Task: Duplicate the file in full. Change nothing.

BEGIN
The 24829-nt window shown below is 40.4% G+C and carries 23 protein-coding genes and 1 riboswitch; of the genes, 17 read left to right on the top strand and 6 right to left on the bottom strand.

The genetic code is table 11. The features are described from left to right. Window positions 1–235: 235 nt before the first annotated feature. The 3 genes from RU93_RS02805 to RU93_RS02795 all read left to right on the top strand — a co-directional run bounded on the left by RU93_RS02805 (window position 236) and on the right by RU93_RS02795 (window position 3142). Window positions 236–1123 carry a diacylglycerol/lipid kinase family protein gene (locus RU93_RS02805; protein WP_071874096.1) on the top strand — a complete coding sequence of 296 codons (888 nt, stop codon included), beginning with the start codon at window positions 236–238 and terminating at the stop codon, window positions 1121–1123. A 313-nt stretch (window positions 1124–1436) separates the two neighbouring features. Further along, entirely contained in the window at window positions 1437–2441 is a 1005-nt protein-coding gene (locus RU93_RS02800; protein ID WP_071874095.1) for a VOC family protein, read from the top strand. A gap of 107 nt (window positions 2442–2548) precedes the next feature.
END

The 24829-nt window shown below is 40.4% G+C and carries 23 protein-coding genes and 1 riboswitch; of the genes, 17 read left to right on the top strand and 6 right to left on the bottom strand.

The genetic code is table 11. The features are described from left to right. Window positions 1–235: 235 nt before the first annotated feature. The 3 genes from RU93_RS02805 to RU93_RS02795 all read left to right on the top strand — a co-directional run bounded on the left by RU93_RS02805 (window position 236) and on the right by RU93_RS02795 (window position 3142). Window positions 236–1123 carry a diacylglycerol/lipid kinase family protein gene (locus RU93_RS02805; protein WP_071874096.1) on the top strand — a complete coding sequence of 296 codons (888 nt, stop codon included), beginning with the start codon at window positions 236–238 and terminating at the stop codon, window positions 1121–1123. A 313-nt stretch (window positions 1124–1436) separates the two neighbouring features. Further along, entirely contained in the window at window positions 1437–2441 is a 1005-nt protein-coding gene (locus RU93_RS02800; protein ID WP_071874095.1) for a VOC family protein, read from the top strand. A gap of 107 nt (window positions 2442–2548) precedes the next feature.